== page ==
Pesticide and antibiotic resistance are persistent challenges that could seriously impede our food and health systems. Researchers call for a better balance between drug innovation efforts and improvement of sanitation and hygiene. Photo: C.F. Sjöland/Wikipedia

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GOVERNANCE AND COEVOLUTION

Three things needed to curb antibiotic and pesticide resistance

Like pandemics, resistance to antibiotics and pesticides knows no boundaries. Unsustainable practices in food and health have been intensifying in an arms race with resistant bacteria, insects and plants

Story highlights

  • Pesticide and antibiotic resistance are persistent challenges that could seriously impede our food and health systems
  • Researchers identify three priorities needed in food and health systems in order to reduce the dependence of biocides
  • Efforts are also linked to specific Sustainable Development Goals

BASIC HYGIENE, MEAT AND TRUST: Humans may be the driving force on the planet, but the Covid-19 pandemic has been a brutal reminder that even the smallest of drops can bring the world to a halt.

The scale, speed and spread of the coronavirus reveals an undesired consequence of a hyper-connected world. Vulnerability is omnipresent.

Similarly, pesticide and antibiotic resistance are persistent challenges that could seriously impede our food and health systems.

To curb these challenges, we must first govern the evolution of our own practices in food and health, which until now have been intensifying in an arms race with resistant bacteria, insects and plants.

In a study published in Trends in Ecology & Evolution, centre researcher Peter Søgaard Jørgensen and colleagues analyse global trends in selection pressures for antibiotic and pesticide resistance and system connectivity (see illustration below). Other researchers from the centre include Carl Folke, Patrik Henriksson and Max Troell. Anna Zorzet from Uppsala University was also part of the author team.

Based on that analysis they identify three priorities needed in food and health systems in order to reduce the dependence of biocides:

  • Change in norms and perceptions: feedback and influence from peers and authorities can substantially reduce antibiotic prescribing
  • Diversify practices: with the focus often being on new technologies, there is a risk of forgetting successful practices of the past. For example, the origin of the important antimalarial drug artemisinin in Chinese traditional medicine demonstrates the value of historical uses for expanding the repertoire of current medicines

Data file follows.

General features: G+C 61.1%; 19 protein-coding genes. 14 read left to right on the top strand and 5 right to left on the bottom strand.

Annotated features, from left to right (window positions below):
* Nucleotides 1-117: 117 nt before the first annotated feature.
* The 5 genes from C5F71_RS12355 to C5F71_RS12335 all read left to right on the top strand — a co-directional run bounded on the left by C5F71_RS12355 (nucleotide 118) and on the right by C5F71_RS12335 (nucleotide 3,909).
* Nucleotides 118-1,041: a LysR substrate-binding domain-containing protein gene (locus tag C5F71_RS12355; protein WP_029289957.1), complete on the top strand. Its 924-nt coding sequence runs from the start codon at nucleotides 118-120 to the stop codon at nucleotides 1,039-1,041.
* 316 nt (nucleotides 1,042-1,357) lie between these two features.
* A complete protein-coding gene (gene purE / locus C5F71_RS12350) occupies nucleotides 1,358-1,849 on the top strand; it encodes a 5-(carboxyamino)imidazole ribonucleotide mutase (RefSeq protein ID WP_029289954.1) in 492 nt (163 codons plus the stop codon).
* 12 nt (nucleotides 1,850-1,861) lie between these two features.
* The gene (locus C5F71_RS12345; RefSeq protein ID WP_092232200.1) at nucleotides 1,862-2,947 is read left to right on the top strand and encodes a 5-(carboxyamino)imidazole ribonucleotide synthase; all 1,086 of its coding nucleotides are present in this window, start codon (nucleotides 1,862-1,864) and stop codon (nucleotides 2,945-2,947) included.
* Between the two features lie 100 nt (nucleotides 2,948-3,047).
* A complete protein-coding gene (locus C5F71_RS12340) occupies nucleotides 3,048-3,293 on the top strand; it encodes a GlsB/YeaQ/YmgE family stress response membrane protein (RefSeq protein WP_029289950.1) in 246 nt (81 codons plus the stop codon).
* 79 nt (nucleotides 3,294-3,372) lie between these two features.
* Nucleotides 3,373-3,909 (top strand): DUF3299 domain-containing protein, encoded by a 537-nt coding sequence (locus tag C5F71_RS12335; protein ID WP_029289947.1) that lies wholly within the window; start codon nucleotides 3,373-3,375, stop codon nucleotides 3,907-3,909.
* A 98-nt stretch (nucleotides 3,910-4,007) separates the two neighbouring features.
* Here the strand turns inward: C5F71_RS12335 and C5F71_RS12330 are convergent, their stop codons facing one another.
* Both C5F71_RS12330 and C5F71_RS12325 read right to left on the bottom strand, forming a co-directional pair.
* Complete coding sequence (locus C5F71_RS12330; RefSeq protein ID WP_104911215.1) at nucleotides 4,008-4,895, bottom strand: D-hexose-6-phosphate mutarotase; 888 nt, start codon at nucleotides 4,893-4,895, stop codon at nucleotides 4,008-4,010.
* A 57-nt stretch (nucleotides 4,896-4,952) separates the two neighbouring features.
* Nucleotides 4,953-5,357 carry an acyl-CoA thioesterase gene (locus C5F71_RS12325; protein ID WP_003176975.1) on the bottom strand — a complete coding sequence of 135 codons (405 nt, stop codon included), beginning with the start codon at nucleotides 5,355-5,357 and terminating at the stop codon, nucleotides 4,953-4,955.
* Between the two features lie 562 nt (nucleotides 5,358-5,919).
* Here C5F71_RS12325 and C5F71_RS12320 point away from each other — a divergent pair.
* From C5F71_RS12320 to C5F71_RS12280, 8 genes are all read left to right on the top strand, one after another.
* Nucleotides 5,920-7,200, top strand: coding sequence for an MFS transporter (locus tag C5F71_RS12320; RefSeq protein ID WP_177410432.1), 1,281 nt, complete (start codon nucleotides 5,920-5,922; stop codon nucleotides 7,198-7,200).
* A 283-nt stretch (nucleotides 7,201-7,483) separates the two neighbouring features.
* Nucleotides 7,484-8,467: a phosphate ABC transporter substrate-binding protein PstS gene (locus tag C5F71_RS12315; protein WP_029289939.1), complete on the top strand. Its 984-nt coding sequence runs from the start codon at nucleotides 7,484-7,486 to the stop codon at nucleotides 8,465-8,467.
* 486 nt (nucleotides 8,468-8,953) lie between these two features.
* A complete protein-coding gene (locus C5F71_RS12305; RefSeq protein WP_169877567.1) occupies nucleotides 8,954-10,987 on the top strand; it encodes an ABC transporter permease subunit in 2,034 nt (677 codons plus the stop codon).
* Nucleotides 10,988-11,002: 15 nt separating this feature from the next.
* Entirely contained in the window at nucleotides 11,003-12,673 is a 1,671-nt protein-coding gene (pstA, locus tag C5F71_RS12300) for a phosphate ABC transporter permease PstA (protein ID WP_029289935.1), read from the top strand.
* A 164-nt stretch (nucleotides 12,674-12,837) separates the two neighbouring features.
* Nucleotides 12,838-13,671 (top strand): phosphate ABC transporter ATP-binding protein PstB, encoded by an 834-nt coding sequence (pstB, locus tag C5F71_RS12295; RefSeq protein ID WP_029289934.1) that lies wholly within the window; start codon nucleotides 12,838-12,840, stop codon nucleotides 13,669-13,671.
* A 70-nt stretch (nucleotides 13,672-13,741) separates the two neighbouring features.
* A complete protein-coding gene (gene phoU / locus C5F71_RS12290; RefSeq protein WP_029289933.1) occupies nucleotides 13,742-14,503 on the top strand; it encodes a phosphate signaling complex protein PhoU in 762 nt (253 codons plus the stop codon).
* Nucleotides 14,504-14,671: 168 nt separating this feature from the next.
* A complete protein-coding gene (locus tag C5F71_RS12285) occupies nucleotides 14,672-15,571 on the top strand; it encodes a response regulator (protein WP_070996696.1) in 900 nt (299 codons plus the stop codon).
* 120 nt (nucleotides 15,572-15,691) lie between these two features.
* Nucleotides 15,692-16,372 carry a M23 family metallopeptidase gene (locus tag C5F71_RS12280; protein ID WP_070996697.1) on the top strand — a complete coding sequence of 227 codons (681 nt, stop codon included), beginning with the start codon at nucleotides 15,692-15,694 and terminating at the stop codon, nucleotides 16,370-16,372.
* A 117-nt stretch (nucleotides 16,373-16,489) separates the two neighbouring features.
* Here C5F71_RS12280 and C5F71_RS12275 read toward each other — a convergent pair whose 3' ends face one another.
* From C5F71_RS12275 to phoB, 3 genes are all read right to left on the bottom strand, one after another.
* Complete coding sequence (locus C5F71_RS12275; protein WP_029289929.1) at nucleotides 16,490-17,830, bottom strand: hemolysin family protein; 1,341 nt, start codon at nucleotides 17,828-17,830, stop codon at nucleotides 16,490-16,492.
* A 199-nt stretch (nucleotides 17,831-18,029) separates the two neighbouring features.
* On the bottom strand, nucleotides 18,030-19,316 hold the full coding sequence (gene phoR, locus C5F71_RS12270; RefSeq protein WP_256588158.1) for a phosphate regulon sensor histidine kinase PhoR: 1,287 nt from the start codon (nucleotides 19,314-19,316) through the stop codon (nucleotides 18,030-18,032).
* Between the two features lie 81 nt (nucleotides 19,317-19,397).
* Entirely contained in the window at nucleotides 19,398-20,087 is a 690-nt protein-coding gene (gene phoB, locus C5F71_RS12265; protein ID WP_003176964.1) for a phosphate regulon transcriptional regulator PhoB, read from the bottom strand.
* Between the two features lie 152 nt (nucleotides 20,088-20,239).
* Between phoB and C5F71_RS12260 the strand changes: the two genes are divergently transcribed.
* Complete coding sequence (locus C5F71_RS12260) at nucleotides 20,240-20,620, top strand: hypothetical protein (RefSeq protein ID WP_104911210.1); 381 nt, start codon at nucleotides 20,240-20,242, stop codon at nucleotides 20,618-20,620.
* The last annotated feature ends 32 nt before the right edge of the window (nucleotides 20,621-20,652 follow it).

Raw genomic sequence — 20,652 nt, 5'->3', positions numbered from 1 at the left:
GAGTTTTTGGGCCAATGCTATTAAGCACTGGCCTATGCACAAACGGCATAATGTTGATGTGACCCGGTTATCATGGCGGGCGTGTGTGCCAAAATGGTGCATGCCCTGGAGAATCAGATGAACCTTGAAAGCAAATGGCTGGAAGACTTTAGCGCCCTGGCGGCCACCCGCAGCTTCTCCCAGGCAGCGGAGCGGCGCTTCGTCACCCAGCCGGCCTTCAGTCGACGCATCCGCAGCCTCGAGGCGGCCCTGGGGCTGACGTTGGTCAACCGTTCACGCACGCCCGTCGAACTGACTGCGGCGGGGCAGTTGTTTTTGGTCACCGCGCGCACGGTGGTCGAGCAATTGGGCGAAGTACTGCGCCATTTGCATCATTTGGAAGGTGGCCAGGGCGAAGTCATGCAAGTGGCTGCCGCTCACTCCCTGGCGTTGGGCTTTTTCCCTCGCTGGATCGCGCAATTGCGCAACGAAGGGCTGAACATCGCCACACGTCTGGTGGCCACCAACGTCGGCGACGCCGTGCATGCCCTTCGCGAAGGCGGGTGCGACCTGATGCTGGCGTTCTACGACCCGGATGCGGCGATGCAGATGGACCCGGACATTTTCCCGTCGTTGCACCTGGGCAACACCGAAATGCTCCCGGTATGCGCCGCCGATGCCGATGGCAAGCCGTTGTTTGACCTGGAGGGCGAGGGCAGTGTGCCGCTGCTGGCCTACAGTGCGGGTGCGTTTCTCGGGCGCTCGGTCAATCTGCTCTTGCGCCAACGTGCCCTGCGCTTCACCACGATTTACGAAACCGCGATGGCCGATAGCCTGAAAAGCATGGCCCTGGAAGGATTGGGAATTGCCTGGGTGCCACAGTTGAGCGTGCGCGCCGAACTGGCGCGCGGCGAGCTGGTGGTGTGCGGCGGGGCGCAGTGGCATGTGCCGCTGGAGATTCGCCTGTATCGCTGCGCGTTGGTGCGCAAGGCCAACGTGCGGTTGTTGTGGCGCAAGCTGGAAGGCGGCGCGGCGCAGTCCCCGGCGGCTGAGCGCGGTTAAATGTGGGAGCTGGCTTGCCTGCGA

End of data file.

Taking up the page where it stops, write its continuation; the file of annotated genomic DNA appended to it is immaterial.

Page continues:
• Collective action, trust and governance: there is increasing evidence that trust, participation, coordination and regulation are important for effective resistance management

Recent global trends in antibiotic, herbicide and insecticide use and antibiotic resistance gene exchange (upper right) show increases in total amount of use (left), and for antibiotics and herbicides growth in per area use (middle) as well as growth in transgenic crops (right). Click on illustration to access scientific study

The role of the Sustainable Development Goals

According to the authors, two goals in particular are interesting: Good health and well-being (SDG 3) and Responsible consumption and production (SDG 12).

In human health, improved basic hygiene and sanitation go a long way toward reducing bacterial infections and thus the need for antibiotics. We need to balance the focus on long term drug innovation efforts with improvements of sanitation and hygiene, right here, right now.

Peter Søgaard Jørgensen, lead author

When it comes to more sustainable production and consumption, it means eating less but better animal protein and shifting to a business model that increases economic return per unit of crop or livestock produced.

Large-scale coordination

But none of these efforts will make much of a difference if they are not coordinated with the neighbouring farmer or neighbouring countries.

For pesticide resistance, agricultural pest management must shift from individual, farm-by-farm approaches to more cohesive and better governed initiatives.

That means a large-scale training of millions of smallholder farmers. This has already proven successful in China and is happening at a smaller scale through agricultural extensions.

Finally, online learning platforms that can be accessible and applicable to a range of users will be important.

Link to publication

Topics: Antibiotics

Citation

Jørgensen, P. S., C. Folke, P. J. G. G. Henriksson, K. Malmros, M. Troell, A. Zorzet, and Living with Resistance project. 2020. Coevolutionary Governance of Antibiotic and Pesticide Resistance. Trends in Ecology and Evolution:1–11.

Link to publication

For more information about the publication, contact lead author Peter Søgaard Jørgensen:

Peter Søgaard Jørgensen’s research focuses on measuring sustainable development in the Anthropocene and developing new approaches to deal with antibiotic resistance.

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